The unaltered Android 5.0 (Lollipop) OS looks great. This wasn’t the final version of the operating system, so there will be no judgement here, but it looks great. Some of Android’s biggest problems have been solved here, with a new, flatter look and a much improved menu system. On the large tablet screen, the Android layout looked as good as it ever has on any device I’ve seen.
Strap Some Redmond To Your Wrist
Microsoft continues to expand out from Windows Phone into the twin worlds of Android and iOS. This week’s announcement is the Microsoft Band, a $199 wristband for tracking health and movement data, as well as sporting a number of smartwatch features such as call alerts and notification message displays.
Forbes’ Aaron Tilly has taken a closer look at the new product and the new Microsoft Health platform, which covers much of the same ground as Google Fit and Apple Health:
Microsoft Health [is] a cloud-based service to store and analyze health data coming from multiple sources–that includes data coming from competing health wearables. As with the watch, the cloud service is compatible with the three main mobile operation systems–iOS, Android and Windows Phone. The app will analyze information such as how many calories you’ve burned or how much sleep you’re getting and then give you feedback on fitness goals you’ve set.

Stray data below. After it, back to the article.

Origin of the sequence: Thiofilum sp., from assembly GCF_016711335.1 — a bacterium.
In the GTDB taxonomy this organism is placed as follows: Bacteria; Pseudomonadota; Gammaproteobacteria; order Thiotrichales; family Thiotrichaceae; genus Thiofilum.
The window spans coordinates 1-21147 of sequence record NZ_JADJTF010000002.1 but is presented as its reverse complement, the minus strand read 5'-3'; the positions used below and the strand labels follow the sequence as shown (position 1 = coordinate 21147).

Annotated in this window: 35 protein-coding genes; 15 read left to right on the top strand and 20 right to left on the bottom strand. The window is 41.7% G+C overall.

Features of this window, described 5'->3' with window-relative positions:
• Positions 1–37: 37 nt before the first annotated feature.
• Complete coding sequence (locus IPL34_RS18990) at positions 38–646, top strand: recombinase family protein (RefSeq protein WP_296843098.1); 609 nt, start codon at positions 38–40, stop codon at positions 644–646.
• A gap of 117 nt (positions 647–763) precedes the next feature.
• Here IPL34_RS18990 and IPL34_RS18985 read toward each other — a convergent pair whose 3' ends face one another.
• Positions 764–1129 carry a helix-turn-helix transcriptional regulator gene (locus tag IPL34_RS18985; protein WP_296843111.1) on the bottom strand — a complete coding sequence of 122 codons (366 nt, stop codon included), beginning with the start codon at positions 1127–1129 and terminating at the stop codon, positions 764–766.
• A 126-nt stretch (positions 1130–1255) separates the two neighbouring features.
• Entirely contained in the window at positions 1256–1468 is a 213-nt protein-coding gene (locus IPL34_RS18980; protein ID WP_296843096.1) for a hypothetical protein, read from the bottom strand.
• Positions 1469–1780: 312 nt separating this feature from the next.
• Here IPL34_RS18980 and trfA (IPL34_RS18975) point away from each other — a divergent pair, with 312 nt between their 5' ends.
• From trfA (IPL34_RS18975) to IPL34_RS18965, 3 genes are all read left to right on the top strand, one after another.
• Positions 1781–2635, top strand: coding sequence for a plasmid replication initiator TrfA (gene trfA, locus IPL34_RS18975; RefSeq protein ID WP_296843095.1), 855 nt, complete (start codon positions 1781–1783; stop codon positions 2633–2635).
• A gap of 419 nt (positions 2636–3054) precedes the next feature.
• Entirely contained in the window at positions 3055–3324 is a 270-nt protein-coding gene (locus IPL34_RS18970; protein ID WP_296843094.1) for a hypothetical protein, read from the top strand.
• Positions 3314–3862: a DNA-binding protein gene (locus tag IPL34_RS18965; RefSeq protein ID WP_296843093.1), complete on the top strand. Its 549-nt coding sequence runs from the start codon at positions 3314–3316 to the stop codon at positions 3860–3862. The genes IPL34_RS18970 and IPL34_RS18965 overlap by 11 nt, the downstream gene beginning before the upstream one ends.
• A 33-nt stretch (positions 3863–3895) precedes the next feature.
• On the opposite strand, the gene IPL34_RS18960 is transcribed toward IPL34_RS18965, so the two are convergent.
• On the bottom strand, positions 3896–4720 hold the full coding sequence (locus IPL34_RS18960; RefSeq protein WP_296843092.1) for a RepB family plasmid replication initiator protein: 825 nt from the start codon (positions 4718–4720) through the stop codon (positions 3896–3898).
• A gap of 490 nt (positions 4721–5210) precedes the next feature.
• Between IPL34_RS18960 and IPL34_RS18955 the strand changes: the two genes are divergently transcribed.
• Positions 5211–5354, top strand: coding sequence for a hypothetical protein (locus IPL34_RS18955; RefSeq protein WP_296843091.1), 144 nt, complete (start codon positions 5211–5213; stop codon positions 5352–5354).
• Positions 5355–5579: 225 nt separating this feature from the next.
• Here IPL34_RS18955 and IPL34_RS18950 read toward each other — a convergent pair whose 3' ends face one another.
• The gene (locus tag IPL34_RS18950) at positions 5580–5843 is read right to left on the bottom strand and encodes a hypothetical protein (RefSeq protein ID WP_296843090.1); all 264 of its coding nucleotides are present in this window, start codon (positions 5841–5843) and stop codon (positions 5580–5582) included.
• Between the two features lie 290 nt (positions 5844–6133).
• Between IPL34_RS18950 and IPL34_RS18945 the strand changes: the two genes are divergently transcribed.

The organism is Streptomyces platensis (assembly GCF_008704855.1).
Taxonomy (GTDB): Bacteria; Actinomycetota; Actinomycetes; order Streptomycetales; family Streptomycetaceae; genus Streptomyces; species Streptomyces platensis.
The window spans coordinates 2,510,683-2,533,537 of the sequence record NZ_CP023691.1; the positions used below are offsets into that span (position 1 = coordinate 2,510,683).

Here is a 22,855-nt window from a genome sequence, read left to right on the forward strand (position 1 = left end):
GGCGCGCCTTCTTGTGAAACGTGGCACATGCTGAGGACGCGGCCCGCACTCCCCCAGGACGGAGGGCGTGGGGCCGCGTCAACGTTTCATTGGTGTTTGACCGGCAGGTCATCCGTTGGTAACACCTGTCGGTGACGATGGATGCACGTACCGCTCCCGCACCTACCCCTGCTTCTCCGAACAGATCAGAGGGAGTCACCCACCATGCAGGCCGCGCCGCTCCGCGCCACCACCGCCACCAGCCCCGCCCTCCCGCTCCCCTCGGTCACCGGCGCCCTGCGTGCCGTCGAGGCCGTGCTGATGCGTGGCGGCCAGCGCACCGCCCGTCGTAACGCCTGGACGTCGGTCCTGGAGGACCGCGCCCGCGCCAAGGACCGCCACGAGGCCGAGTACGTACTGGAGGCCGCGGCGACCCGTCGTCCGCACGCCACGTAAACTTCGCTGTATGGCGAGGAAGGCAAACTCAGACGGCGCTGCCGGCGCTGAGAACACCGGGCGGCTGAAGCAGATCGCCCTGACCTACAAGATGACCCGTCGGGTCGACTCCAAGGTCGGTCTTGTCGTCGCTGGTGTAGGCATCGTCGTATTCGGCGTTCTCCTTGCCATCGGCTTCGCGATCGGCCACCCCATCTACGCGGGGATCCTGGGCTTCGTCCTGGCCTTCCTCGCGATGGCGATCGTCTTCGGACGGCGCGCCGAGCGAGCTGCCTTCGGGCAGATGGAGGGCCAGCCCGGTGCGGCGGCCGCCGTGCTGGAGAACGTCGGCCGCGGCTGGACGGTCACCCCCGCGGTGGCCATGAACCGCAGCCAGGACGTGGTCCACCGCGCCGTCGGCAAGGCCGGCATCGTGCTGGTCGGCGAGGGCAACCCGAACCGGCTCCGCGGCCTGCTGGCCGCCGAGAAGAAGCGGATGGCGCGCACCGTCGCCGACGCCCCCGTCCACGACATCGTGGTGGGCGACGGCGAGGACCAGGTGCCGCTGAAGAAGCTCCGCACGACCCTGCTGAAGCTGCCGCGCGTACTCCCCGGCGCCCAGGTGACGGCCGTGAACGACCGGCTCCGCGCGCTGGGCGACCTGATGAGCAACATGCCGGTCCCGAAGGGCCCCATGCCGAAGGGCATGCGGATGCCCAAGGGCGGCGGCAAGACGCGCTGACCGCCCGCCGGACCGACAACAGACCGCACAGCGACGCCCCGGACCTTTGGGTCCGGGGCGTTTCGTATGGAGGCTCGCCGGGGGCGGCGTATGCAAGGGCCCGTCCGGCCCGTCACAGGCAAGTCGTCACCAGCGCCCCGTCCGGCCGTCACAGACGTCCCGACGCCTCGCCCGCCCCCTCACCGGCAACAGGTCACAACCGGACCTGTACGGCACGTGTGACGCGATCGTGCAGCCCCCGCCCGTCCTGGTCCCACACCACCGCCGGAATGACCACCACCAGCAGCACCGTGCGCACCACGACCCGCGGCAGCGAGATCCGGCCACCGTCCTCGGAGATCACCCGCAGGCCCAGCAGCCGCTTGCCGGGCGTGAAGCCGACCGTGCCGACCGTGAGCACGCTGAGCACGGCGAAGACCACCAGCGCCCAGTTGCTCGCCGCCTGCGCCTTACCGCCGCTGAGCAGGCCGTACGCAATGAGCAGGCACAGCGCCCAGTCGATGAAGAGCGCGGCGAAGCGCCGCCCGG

The Health platform has a number of partners starting out that it will work with, including UP by Jawbone, MapMyFitness, MyFitnessPal and RunKeeper.
The fitness tracker and smartwatch market may feel like a crowded space, but no one platform has managed to build up a defensible strategy just yet (and of course Apple Watch is waiting in the wings). Time will tell how well Microsoft’s approach works in the medium- to long-term, and when we know, we’ll let you know here on Forbes.
The Microsoft Band (image: Microsoft PR)
While it’s not strictly Android, ChromeOS is a close cousin of Google’s mobile operating system (and getting closer every month), so Chromebook World’s Chromebook Selector is a nice guide through the options, specifications, and manufactures of the instant-on laptops. Just tick your options and you’ll get all the details on the models that fit your requirements.
‘Android Circuit’ will round-up the news from the Android world every weekend here on Forbes. Don’t forget to follow me so you don’t miss any coverage in the future, and of course the sister column in Apple Loop! Last week’s Android Circuit can be found here, and if you have any news and links you’d like to see featured in Android Circuit, get in touch!